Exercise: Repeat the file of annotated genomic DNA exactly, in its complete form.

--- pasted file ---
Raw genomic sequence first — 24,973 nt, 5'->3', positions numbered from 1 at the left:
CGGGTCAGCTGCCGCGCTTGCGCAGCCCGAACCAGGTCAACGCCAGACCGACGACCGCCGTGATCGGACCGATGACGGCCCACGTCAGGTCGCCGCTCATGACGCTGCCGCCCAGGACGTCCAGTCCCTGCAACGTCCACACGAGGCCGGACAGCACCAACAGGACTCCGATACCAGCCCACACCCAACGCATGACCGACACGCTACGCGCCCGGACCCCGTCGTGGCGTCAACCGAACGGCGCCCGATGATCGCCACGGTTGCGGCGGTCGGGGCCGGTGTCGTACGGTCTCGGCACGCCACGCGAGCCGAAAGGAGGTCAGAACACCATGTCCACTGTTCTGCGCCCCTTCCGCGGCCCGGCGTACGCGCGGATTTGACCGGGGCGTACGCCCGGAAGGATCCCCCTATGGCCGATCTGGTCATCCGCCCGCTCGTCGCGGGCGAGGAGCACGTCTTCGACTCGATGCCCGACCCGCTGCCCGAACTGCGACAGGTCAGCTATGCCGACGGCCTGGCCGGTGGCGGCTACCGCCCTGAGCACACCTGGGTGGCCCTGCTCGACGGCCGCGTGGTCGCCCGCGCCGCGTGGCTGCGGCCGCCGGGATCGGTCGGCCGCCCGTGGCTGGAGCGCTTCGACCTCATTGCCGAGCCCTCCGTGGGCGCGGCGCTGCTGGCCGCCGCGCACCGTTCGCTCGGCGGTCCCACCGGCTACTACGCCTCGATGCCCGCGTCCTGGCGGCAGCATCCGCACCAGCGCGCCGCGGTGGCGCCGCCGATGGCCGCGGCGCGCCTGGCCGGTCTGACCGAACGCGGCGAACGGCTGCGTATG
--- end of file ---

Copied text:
Raw genomic sequence first — 24,973 nt, 5'->3', positions numbered from 1 at the left:
CGGGTCAGCTGCCGCGCTTGCGCAGCCCGAACCAGGTCAACGCCAGACCGACGACCGCCGTGATCGGACCGATGACGGCCCACGTCAGGTCGCCGCTCATGACGCTGCCGCCCAGGACGTCCAGTCCCTGCAACGTCCACACGAGGCCGGACAGCACCAACAGGACTCCGATACCAGCCCACACCCAACGCATGACCGACACGCTACGCGCCCGGACCCCGTCGTGGCGTCAACCGAACGGCGCCCGATGATCGCCACGGTTGCGGCGGTCGGGGCCGGTGTCGTACGGTCTCGGCACGCCACGCGAGCCGAAAGGAGGTCAGAACACCATGTCCACTGTTCTGCGCCCCTTCCGCGGCCCGGCGTACGCGCGGATTTGACCGGGGCGTACGCCCGGAAGGATCCCCCTATGGCCGATCTGGTCATCCGCCCGCTCGTCGCGGGCGAGGAGCACGTCTTCGACTCGATGCCCGACCCGCTGCCCGAACTGCGACAGGTCAGCTATGCCGACGGCCTGGCCGGTGGCGGCTACCGCCCTGAGCACACCTGGGTGGCCCTGCTCGACGGCCGCGTGGTCGCCCGCGCCGCGTGGCTGCGGCCGCCGGGATCGGTCGGCCGCCCGTGGCTGGAGCGCTTCGACCTCATTGCCGAGCCCTCCGTGGGCGCGGCGCTGCTGGCCGCCGCGCACCGTTCGCTCGGCGGTCCCACCGGCTACTACGCCTCGATGCCCGCGTCCTGGCGGCAGCATCCGCACCAGCGCGCCGCGGTGGCGCCGCCGATGGCCGCGGCGCGCCTGGCCGGTCTGACCGAACGCGGCGAACGGCTGCGTATG